Sunday, 13 November 2016

Muschimaus mag's grad heraus (4 Stars)

Over the next few months I intend to watch a number of German erotic comedies from the 1970's. This was the golden decade for this genre. Arguably, the first film of the genre was "Engelchen", made in 1968, and the last was "Schoolgirl Report 13", made in 1980. Over these 12 years several hundred erotic comedies were made -- I won't even hazard a guess how many -- of varying quality, but all very popular in German cinemas.

The German erotic comedies of the 1970's were a cultural phenomenon that is difficult for non-Germans to understand. In fact, it's also difficult for Germans born since the 1970's to understand. It was a time when it was respectable for people to go to the cinema to watch films with full frontal nudity, so the films were shown in high street cinemas, alternating with American blockbusters like "Jaws" and "Taxi Driver". This was alienating to Americans and other foreigners who were used to having one cinema for normal films and another for sex films.

It's relatively easy to understand the origins of the German erotic comedies. Books and university theses have been written on the topic, and I wrote a brief explanation in my review of "The Door". If you can read German I recommend the highly informative book "Schulmädchen-Report" by Annette Miersch. What's difficult to understand is why they stopped so abruptly. My only guess is that the popularity of home VCR players killed off the interest. When it became possible for films to be watched at home people could watch explicit hardcore sex, so the softcore films of the 1970's were too boring. It wasn't until the mid 2000's that the 1970's films were reappraised as classics.

A common theme in most of the 1970's German erotic comedies is female empowerment. It's not a matter of female equality. The women (even schoolgirls) are portrayed as the superior gender. The men are horny fools, unable to resist the female sexuality, but the women alone determine when and with whom they have sex. In this respect "Muschimaus mag's grad heraus" is a typical film. In case you're wondering what the title means, Muschimaus is a nickname given the main character, Senta Vukovic, by her boyfriend, meaning something like Sexy Mouse, so the whole title means "Sexy Mouse likes to tell it as it is" or "Sexy Mouse likes to be open about things".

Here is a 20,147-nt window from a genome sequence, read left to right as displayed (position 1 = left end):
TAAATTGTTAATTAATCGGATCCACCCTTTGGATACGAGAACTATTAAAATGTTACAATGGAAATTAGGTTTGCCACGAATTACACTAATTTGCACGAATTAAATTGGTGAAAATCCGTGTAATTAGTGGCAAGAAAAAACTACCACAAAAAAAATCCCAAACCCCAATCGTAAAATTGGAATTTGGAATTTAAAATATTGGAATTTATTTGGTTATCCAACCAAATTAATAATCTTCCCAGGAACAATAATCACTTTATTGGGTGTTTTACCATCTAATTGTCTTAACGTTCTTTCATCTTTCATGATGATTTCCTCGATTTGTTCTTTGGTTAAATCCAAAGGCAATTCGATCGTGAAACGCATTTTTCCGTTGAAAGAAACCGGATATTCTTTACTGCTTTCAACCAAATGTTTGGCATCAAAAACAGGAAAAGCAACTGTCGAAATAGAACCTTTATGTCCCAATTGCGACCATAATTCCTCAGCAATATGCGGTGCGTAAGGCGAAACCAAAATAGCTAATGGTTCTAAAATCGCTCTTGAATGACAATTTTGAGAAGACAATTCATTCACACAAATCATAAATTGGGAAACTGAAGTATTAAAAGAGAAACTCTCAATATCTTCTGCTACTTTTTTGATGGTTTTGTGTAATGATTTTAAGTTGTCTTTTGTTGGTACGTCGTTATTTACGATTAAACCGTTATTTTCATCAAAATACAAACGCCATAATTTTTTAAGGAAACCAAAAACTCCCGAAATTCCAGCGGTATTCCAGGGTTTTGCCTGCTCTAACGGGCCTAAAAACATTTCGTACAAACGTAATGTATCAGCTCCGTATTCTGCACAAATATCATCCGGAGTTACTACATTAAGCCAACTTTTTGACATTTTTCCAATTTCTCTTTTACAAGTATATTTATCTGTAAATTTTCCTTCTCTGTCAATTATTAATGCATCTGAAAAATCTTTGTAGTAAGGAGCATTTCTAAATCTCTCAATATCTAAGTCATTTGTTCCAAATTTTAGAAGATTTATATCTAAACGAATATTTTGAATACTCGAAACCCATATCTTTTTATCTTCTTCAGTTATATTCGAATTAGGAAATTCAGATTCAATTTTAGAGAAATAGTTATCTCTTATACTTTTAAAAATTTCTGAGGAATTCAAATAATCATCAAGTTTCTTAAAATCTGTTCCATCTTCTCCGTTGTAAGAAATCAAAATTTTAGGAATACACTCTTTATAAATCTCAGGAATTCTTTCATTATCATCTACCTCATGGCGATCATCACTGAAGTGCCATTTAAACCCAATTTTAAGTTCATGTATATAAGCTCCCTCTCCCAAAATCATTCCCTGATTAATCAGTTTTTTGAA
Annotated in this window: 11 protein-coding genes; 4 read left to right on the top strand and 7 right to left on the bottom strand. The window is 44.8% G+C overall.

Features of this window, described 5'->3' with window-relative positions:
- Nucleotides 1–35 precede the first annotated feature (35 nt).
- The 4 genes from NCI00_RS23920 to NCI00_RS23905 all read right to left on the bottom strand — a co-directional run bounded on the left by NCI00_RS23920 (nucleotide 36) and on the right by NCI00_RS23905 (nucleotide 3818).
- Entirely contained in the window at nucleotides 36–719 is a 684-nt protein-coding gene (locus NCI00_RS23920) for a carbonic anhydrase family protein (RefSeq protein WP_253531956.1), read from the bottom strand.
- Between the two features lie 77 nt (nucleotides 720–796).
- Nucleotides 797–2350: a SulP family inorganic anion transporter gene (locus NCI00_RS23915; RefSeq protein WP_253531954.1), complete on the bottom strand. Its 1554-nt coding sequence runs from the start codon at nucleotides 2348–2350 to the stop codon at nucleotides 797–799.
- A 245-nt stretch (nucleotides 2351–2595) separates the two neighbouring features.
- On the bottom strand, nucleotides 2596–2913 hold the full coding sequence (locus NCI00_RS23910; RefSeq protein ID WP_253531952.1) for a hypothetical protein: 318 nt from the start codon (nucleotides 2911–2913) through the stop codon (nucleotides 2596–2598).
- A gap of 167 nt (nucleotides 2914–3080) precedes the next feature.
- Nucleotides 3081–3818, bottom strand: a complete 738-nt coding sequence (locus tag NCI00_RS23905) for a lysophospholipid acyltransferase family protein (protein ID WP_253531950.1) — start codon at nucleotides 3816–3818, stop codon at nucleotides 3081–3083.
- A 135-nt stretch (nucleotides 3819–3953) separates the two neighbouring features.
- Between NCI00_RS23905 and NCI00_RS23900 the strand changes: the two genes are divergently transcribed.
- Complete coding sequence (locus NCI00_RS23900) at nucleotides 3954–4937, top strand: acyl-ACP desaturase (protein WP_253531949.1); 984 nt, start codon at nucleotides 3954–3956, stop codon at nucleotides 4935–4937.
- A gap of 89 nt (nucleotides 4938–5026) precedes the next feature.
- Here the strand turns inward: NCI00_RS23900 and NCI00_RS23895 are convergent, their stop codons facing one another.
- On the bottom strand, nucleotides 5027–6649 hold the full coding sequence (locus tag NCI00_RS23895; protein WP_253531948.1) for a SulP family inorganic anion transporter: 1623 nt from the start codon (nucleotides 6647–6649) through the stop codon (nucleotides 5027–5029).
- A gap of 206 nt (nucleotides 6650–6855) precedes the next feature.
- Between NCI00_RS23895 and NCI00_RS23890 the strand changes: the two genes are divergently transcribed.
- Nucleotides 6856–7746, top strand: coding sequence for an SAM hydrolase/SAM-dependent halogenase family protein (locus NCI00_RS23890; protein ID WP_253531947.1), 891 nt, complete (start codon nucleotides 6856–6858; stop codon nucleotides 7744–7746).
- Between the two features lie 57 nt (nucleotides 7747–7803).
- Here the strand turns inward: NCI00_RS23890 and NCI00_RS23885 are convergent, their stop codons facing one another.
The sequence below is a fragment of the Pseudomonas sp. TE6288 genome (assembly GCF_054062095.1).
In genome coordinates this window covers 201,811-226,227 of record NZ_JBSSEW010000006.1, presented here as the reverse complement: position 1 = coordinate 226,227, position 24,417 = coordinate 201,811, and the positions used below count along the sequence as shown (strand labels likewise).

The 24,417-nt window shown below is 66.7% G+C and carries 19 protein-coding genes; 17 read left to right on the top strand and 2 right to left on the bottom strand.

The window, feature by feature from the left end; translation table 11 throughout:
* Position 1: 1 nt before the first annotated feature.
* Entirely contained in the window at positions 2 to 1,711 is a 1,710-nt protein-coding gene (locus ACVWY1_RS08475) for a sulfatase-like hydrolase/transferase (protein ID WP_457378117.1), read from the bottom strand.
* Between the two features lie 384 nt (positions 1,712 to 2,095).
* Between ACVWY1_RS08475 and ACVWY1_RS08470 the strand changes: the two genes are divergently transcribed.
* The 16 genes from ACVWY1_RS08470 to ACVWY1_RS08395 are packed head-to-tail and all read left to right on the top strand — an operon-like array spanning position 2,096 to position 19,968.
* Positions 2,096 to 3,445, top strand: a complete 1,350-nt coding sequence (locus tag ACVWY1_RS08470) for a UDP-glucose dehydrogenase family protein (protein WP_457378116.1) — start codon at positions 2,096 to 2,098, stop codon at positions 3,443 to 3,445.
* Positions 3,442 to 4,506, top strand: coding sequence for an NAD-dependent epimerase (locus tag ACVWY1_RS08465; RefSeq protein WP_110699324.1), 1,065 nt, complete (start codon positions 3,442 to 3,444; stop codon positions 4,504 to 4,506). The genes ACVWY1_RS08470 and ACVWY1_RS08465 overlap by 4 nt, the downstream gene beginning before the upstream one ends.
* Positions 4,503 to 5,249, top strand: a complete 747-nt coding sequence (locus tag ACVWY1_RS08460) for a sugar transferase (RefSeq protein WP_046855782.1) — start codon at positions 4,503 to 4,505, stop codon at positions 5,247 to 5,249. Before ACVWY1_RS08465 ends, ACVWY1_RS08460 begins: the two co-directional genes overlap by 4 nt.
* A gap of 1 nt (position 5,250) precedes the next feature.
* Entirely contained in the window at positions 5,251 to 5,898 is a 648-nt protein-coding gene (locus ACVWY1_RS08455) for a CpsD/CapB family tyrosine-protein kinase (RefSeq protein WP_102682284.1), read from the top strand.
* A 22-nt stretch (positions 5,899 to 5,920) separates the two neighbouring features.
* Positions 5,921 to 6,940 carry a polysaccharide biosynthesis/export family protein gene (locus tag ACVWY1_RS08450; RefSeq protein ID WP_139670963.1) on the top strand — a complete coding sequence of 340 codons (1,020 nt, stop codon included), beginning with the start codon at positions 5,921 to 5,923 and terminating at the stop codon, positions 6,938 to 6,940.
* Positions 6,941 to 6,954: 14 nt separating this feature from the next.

The film begins with Senta hitchhiking in Bavaria. No car will stop for her, so she strips naked at the roadside. The first man who sees her crashes his car into a tree. Does this worry her? Not at all. She stands laughing at the stupid man who's been thrown out of his car injured. As a superior woman she enjoys the power she has over men. She's sent to court, accused of deliberately causing an accident, but this doesn't worry her. After all, the judge is only a man -- German courts don't have juries -- so she wears a revealing top and has no trouble getting off with a light sentence.

The judge orders Senta to write a 100-page description of her life so far. He tells her that this is intended to help her feel regret for her life so far, but she sees through him; he only wants erotic reading material, so her report concentrates on her erotic adventures. This is what we see for the rest of the film. In all her dealings with men she has the upper hand. In school she tricked a teacher into thinking she wanted sex with him, but she merely took photos of him when he was naked and ran away. She seduced a homosexual man, not allowing him to say No to her. "It's only friction. Close your eyes and pretend I'm a man". She out-smarted her village's mayor, catching him in his underwear. Whatever Senta wants Senta gets.

Senta Vukovic is played by Ulrike Butz, described on the poster above as the Queen of Sexploitation Films. Her career only lasted two years, from 1972 to 1974, but she made 28 glorious films which have enshrined her as an icon of German cinema.

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